First, to access the K10 dashboard (API and CLI access is also available if needed), run the following command

$ kubectl --namespace kasten-io port-forward service/gateway 8080:8000

and then access the dashboard at

As seen in the images below, you will then be presented with the dashboard that shows a card with all automatically-discovered applications. By clicking on this card, you will be presented with an informational description of these applications and you can either create a policy, or for experimentation, just do a full manual backup. The main dashboard will then show in-progress and completed activity as this action gets invoked and completed. Finally, if you want to, you can also restore (or clone in a new namespace) this application again after making changes via the same applications page.

Converting Snapshots into Backups

The above snapshot workflow, while extremely useful for fast recovery, only invokes snapshots that are stored on Ceph alongside the primary data. This lack of fault isolation means that these snapshots are not meant to protect data against loss. For that, you truly want to create backups by exporting these snapshots to an independent object store.

The easiest way to do this is to create a policy for periodic backup and snapshots and associating the policy with a mobility profile that uses object storage to store deduplicated backups. K10 supports a wide variety of object storage systems including all public cloud options as well as Ceph’s S3-compatible Object Gateway and Minio.

To support various workflows, and as the screenshots below show, the snapshot and backup retention schedule can be independent. This allows you to save a few snapshots for quick undelete with a larger number of backups stored in object storage to deliver cost, performance, and scalability benefits.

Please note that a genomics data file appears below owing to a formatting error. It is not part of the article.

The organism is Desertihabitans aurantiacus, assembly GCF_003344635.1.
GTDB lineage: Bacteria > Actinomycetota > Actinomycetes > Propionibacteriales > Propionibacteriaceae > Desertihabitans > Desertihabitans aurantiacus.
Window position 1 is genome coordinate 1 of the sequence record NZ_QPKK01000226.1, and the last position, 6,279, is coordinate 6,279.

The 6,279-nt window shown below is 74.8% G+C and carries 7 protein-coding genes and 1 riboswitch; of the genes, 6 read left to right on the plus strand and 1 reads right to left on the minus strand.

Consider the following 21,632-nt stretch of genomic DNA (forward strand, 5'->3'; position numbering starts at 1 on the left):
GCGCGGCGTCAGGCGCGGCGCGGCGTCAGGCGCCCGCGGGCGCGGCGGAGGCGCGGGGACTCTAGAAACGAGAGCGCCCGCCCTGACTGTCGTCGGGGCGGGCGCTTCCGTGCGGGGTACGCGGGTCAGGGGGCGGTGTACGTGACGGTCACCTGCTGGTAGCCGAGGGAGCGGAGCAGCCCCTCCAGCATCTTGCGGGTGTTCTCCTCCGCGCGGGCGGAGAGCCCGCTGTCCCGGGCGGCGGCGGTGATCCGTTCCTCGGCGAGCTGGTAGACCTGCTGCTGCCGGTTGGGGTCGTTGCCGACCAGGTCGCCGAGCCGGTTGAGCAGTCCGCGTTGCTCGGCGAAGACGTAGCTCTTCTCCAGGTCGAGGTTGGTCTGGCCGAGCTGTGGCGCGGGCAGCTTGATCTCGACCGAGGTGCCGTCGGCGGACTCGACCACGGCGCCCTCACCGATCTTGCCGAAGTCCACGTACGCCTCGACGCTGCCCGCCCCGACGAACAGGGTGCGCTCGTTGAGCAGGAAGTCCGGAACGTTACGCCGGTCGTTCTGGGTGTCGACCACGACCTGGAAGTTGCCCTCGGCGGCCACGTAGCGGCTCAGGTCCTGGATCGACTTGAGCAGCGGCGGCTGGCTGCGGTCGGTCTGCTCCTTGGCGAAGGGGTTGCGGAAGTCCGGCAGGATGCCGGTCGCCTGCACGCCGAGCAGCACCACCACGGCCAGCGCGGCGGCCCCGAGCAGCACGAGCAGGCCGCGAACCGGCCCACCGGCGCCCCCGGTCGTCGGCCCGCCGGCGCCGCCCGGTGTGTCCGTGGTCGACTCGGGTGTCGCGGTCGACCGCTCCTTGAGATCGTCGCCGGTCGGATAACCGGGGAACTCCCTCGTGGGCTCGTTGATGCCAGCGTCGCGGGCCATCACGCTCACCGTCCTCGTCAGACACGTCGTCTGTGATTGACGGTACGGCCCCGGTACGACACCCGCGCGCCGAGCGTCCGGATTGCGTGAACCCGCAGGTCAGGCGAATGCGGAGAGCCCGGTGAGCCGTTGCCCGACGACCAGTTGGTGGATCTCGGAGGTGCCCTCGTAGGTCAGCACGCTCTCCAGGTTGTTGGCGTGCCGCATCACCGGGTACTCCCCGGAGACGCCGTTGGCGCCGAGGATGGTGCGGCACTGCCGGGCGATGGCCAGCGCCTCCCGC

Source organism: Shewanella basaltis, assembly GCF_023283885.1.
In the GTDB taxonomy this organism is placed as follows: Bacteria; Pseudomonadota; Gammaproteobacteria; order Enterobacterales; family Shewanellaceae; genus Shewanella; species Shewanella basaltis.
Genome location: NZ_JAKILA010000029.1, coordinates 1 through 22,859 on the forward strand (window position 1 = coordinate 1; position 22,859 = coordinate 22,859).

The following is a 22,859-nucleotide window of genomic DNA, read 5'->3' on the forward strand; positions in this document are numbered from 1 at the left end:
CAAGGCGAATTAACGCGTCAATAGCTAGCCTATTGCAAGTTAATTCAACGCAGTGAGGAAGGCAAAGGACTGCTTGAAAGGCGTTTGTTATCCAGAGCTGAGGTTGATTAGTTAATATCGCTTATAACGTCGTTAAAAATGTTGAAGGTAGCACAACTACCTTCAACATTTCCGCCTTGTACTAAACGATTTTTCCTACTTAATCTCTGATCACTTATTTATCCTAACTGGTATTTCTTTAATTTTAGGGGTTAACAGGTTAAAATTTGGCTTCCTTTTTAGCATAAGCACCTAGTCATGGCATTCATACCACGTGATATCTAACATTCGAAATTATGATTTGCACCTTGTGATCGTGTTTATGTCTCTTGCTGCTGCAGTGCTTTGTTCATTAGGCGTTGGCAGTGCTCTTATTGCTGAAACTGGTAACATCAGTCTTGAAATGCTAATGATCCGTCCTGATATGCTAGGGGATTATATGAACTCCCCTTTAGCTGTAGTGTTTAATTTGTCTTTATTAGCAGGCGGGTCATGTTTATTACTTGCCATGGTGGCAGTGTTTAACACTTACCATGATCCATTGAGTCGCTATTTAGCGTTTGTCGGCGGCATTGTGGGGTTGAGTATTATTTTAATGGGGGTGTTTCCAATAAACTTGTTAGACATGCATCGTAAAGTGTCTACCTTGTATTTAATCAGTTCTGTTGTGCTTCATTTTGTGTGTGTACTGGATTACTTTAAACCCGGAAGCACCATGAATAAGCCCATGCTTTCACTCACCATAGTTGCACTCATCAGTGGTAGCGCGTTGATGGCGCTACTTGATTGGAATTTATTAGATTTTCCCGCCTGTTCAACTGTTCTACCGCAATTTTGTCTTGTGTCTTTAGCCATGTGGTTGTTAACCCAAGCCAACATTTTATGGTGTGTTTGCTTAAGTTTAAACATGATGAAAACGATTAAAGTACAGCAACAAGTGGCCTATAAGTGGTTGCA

Advanced Use Cases: Multi-Cloud Mobility

The walkthrough above is an example of a snapshot, backup, and restore workflow in a single cluster. However, this only scratches the surface of the power of K10. You can use the same system to export an entire application stack and its data from production clusters and bring it up in a geographically separate DR cluster. Alternatively, you could mask data, push it to an object storage system, and then read it in your local development cluster. Documentation for these use cases is available here and you can look at this video to get a quick overview.

IV. Summary

This article has shown how K10 can be easily integrated with Rook-based Ceph storage. However, K10 also integrates with a variety of storage systems that can be used with Kubernetes including storage provided by all the major public cloud providers (AWS, Azure, Google, IBM), NetApp (via their Trident provider), and more. K10 also includes application-level integrations with a range of relational databases (e.g., MySQL or PostgreSQL) and NoSQL systems (e.g., MongoDB or Elastic). Check out our datasheet for more information.

Finally, we would love to hear from you to see how K10 could be useful in your Kubernetes environment. Find us on Twitter, drop us an email, or swing by our website!